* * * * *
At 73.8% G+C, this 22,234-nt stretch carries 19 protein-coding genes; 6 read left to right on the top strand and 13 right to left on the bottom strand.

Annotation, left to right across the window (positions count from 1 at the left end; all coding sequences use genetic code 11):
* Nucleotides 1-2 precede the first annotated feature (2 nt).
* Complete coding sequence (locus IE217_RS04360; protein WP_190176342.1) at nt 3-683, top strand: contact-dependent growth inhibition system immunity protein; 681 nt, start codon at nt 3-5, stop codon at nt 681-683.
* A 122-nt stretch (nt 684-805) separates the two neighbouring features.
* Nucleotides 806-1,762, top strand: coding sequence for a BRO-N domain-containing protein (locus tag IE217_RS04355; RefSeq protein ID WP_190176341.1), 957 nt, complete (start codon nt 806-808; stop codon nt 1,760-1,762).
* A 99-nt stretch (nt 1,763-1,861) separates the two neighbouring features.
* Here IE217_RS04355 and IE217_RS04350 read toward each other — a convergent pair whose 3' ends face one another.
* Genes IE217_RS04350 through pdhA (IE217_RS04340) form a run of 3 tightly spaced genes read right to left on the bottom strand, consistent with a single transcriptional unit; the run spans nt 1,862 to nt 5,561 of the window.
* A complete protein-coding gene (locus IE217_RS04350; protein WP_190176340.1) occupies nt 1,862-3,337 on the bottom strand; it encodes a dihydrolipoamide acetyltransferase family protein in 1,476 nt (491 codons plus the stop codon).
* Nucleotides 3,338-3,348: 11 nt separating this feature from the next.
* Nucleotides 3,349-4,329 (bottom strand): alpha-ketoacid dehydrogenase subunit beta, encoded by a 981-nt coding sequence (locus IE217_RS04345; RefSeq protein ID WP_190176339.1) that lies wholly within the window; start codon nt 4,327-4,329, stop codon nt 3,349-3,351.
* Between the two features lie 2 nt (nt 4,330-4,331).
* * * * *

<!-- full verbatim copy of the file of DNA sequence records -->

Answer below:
At 73.8% G+C, this 22,234-nt stretch carries 19 protein-coding genes; 6 read left to right on the top strand and 13 right to left on the bottom strand.

Annotation, left to right across the window (positions count from 1 at the left end; all coding sequences use genetic code 11):
* Nucleotides 1-2 precede the first annotated feature (2 nt).
* Complete coding sequence (locus IE217_RS04360; protein WP_190176342.1) at nt 3-683, top strand: contact-dependent growth inhibition system immunity protein; 681 nt, start codon at nt 3-5, stop codon at nt 681-683.
* A 122-nt stretch (nt 684-805) separates the two neighbouring features.
* Nucleotides 806-1,762, top strand: coding sequence for a BRO-N domain-containing protein (locus tag IE217_RS04355; RefSeq protein ID WP_190176341.1), 957 nt, complete (start codon nt 806-808; stop codon nt 1,760-1,762).
* A 99-nt stretch (nt 1,763-1,861) separates the two neighbouring features.
* Here IE217_RS04355 and IE217_RS04350 read toward each other — a convergent pair whose 3' ends face one another.
* Genes IE217_RS04350 through pdhA (IE217_RS04340) form a run of 3 tightly spaced genes read right to left on the bottom strand, consistent with a single transcriptional unit; the run spans nt 1,862 to nt 5,561 of the window.
* A complete protein-coding gene (locus IE217_RS04350; protein WP_190176340.1) occupies nt 1,862-3,337 on the bottom strand; it encodes a dihydrolipoamide acetyltransferase family protein in 1,476 nt (491 codons plus the stop codon).
* Nucleotides 3,338-3,348: 11 nt separating this feature from the next.
* Nucleotides 3,349-4,329 (bottom strand): alpha-ketoacid dehydrogenase subunit beta, encoded by a 981-nt coding sequence (locus IE217_RS04345; RefSeq protein ID WP_190176339.1) that lies wholly within the window; start codon nt 4,327-4,329, stop codon nt 3,349-3,351.
* Between the two features lie 2 nt (nt 4,330-4,331).